Mitsubishi Outlander PHEV: Early adopter

Can the Mitsubishi Outlander PHEV really offer a best-of-both-worlds compromise between an electric vehicle and a petrol car?

Mitsubishi Outlander PHEV
Mitsubishi Outlander PHEV

ELECTRIC vehicles are undoubtedly the coming thing, writes William Scholes. But for all the rapid advances made in recent years, it’s clear that many drivers still consider EVs too compromised compared to the petrol and diesel cars they know and understand.

Those drawbacks are being quickly addressed, however.

Range is improving all the time, though charging infrastructure remains patchy. Compared to a visit to the petrol station, it takes too long to re-juice batteries.

EVs tend to be expensive, too. Manufacturers are focusing investment on the premium end of the market, where higher prices help off-set the development costs.

Even smaller electric cars pitched at the mainstream are pricey - a Nissan Leaf costs more than £31k, a Renault Zoe just shy of £22k - though the government’s £3,500 electric car grant eases things a little.

None of this has deterred early adopters. But before EVs can become more mainstream the current compromises will need to be comprehensively tackled; the industry is clearly bent on doing this, and as more and more new electric cars come to market and the technology continues to improve, the pace of change will only increase.

Plug-in hybrids sound like an ideal compromise - the opportunity to drive emissions-free for a decent distance, but with the reassuring back-up of an internal combustion engine

In the meantime, another form of compromise seems like a better bet for more motorists.

Hybrids, which pair a traditional petrol or diesel engine with an electric motor and a battery, offer EV benefits with none of the worry associated with range and charging.

There are essentially two types of hybrid.

First are the self-contained hybrids. Toyota, pre-eminent in this field, calls these ‘self-charging hybrids’; this greatly annoys pure EV enthusiasts…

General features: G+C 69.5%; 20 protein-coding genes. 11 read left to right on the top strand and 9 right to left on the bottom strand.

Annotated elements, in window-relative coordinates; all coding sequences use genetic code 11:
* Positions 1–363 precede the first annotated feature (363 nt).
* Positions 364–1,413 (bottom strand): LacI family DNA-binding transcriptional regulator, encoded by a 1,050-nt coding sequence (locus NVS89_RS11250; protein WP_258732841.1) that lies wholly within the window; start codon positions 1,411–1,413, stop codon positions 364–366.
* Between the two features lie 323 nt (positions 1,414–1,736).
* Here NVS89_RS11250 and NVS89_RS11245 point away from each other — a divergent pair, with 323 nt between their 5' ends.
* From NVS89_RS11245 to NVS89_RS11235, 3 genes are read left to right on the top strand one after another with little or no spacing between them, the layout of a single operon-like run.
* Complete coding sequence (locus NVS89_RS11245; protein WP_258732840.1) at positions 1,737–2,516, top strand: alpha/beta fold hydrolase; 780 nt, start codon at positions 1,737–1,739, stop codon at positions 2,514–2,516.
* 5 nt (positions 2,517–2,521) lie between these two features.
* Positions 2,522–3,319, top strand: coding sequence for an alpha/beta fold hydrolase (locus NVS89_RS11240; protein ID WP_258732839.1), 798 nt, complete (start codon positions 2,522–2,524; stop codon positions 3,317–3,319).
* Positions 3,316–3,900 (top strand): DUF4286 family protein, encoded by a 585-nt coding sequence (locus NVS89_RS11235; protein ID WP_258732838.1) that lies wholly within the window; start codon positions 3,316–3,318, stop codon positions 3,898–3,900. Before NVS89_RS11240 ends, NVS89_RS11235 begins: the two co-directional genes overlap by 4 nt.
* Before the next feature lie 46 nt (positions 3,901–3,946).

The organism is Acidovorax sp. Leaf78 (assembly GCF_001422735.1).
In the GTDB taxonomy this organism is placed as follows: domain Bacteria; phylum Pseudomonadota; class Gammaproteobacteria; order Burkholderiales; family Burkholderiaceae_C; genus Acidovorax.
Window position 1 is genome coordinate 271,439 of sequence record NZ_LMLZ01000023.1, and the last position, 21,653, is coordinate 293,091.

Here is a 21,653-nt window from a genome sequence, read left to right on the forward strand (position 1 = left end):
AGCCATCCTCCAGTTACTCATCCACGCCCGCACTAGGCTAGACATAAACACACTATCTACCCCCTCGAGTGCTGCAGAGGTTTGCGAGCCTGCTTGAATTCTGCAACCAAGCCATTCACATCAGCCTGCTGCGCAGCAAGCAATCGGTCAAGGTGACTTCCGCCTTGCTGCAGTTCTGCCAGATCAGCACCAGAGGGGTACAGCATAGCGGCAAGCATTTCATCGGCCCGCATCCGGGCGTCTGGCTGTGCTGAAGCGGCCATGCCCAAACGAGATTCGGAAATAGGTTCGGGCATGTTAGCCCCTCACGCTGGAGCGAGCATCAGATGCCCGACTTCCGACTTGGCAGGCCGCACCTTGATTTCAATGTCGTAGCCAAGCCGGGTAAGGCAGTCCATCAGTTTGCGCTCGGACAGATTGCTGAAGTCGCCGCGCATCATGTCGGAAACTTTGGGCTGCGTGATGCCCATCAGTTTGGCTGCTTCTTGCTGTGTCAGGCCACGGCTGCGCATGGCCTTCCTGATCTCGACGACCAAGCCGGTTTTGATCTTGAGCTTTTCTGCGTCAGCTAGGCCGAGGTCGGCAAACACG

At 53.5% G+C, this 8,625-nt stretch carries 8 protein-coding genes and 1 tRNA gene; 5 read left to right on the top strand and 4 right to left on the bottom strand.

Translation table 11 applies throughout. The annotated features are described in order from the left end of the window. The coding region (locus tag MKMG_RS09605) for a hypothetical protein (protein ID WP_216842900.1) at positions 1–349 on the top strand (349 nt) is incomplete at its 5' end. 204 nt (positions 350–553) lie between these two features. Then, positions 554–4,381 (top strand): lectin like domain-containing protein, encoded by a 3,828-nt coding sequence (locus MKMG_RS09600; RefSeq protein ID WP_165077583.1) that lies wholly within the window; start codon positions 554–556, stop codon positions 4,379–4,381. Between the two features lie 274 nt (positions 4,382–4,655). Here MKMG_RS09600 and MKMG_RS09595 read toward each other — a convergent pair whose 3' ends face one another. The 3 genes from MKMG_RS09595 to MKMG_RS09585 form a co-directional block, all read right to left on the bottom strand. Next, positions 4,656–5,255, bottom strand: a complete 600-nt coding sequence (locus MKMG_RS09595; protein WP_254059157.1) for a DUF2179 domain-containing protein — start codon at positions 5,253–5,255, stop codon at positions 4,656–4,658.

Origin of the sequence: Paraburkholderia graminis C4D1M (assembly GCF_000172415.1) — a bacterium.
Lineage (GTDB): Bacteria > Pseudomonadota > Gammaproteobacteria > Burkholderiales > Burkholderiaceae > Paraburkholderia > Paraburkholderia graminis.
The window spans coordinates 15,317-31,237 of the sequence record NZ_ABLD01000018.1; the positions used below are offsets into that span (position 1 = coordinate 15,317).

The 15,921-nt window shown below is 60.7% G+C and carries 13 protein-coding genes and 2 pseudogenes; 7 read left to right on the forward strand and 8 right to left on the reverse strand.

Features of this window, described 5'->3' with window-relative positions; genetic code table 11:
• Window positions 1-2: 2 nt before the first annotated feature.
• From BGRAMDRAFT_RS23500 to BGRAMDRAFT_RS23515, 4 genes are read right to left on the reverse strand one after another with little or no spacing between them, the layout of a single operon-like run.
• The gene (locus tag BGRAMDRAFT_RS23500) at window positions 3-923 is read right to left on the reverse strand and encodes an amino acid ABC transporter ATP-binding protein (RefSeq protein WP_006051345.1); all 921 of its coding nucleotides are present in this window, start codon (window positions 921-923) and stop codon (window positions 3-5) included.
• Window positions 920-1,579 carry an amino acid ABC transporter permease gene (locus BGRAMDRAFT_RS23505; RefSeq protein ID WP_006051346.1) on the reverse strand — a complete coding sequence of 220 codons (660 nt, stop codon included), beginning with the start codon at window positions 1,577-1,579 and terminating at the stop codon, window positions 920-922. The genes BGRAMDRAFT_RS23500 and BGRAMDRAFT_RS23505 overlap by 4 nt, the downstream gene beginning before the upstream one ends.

These recharge their battery through harvesting energy when the car is, for example, braking or free-wheeling. These typically have very short electric-only ranges.

Mitsubishi Outlander PHEV
Mitsubishi Outlander PHEV

Second are the plug-in hybrids. These also harvest energy that would otherwise be lost during braking, but the key difference is that they have larger batteries, capable of holding enough energy to make electric-only journeys of between 20 and 30 miles a real possibility.

And, as the name suggests, those batteries can be replenished by plugging the car directly into a charging point or domestic electric supply.

If you can’t plug in before the battery is empty or your journey is longer than its EV-only range allows, then the car’s engine kicks in to extend range or recharge the battery.

It sounds like an ideal compromise - the opportunity to drive emissions-free for a decent distance, but with the reassuring back-up of an internal combustion engine.

However, it does mean that you are lugging around a heavy battery-and-motor combination when you are relying on the engine alone; conversely, when you’re travelling in electric mode, your car is having to haul around the weight of an engine.

Either way, ultimate efficiency is blunted; the trade-off is that you still have the reassurance and flexibility of a traditional engine and fuel tank arrangement, as well as a strong measure of EV ability.

Because a plug-in can make such good use of its battery power, it can also record very strong fuel consumption and CO2 figures.

This is why company car users - whose benefit in kind tax liability falls as their vehicle’s CO2 emissions also fall - prize plug-ins so highly.

The undisputed king of the plug-ins is Mitsubishi’s Outlander PHEV.

Mitsubishi Outlander PHEV
Mitsubishi Outlander PHEV

Wrapping its electrified drivetrain in the must-have body style of an SUV has made the Outlander PHEV an even more compelling proposition. And with an electric motor on each axle, it is also four-wheel-drive.

It went on sale in 2014 and has been Europe’s most popular plug-in hybrid every year since.

In May, for example, 3,257 Outlander PHEVs were registered in the EU, getting on for three times as many as the second favourite, the Mini Countryman with 1,120 registrations.

Hybrids, incidentally, still heavily out-sell pure-electric cars. Figures from industry analysts Jato Dynamics show that 73,000 hybrids were registered in Europe in May, compared to just under 23,000 EVs.